Atlanta Financial Blog
Each year, Medical Economics asks physicians about their top challenges for the new year. During the 2018 end-of-the-year polling, this leading healthcare publication posed a more provocative question: “What is ruining medicine for physicians?” An overarching theme that emerged from the 2018 poll centered on how the business side of healthcare is demanding more of physicians’ attention than any other issue – even patient care. From continuing education requirements to continued declines in reimbursement rates to hard-to-use EHR systems and payer relations, there seems to be fewer hours left in physicians’ days to do what they do best and were trained to do – diagnose illnesses and treat patients. As a Wealth Manager and the spouse of a physician, I’ve called out four of the nine “pain points” that I found most relevant to a physician’s finances:
Are you prepared to protect your assets in case you get sued? Hopefully this won’t happen to you, but the hard reality is that successful, financially secure individuals, especially business owners and professionals, are targets — a magnet for actions such as lawsuits and torts. For example, more than a third of physicians (34%) have had a claim filed against them at some point in their careers.1 For business owners, 36-53% of small businesses are involved in at least one litigation in any given year.2 Even if these claims or lawsuits are frivolous, they can be frustrating and potentially devastating to your financial well-being.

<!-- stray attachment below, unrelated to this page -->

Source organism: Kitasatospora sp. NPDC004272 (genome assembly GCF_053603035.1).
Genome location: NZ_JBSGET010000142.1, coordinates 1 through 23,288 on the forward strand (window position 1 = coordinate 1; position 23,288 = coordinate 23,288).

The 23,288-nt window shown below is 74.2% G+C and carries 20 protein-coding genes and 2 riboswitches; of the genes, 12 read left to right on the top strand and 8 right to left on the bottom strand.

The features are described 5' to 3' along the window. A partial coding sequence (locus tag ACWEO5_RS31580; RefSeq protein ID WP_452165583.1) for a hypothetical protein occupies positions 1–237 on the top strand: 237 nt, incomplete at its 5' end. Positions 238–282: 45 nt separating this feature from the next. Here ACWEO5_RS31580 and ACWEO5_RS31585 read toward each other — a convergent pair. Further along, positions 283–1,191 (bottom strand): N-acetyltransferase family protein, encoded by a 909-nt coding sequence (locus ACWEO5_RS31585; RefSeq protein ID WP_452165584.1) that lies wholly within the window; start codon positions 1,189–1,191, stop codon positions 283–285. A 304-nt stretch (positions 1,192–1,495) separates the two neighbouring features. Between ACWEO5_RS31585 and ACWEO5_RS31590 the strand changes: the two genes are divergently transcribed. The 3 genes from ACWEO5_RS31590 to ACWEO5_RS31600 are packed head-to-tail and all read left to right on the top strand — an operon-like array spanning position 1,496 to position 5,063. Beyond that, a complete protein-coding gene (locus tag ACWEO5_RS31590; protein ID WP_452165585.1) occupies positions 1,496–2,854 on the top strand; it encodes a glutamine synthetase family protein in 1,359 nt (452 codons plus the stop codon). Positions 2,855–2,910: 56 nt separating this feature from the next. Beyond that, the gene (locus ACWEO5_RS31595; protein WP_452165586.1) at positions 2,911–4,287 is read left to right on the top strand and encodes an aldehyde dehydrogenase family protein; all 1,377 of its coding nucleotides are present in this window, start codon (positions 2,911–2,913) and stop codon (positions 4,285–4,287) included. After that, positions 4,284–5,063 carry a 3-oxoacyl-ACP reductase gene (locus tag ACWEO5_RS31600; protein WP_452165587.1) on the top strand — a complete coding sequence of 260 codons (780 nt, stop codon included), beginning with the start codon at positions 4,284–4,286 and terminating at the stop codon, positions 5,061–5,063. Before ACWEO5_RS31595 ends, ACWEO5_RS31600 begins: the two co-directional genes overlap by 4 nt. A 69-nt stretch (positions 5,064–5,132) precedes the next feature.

As human beings we may not be wired to make good financial decisions. Behavioral finance points to anchoring bias and recency bias are just two of the many factors that influence our decision-making. If not properly addressed, these biases can have a negative impact on the foundation and long-term success of your financial plan, and they tend to present themselves most strongly at the tail-end of a bull market.
“Gray Divorce,” or divorce among couples 50 or over, has risen dramatically over the last few decades, more than doubling since 1990 according to a Pew Research Center report. During this same time period, the divorce rate overall has fallen. So why are we seeing such a spike in the divorce rate for older Americans?
Recently, I was interviewed by U.S. News & World Report for an article on phased retirements. I shared that, “Phasing into retirement can be a wonderful way to move into the next chapter of your life gracefully while still enjoying the rewards of working.” Indeed, retirement for the baby boomer generation and those younger is looking very different from the retirement of our parents. For many, retirement will be a long process of gradually winding down work hours and responsibilities rather than a firm date. There are advantages to this phased in approach and things to watch out for, too.
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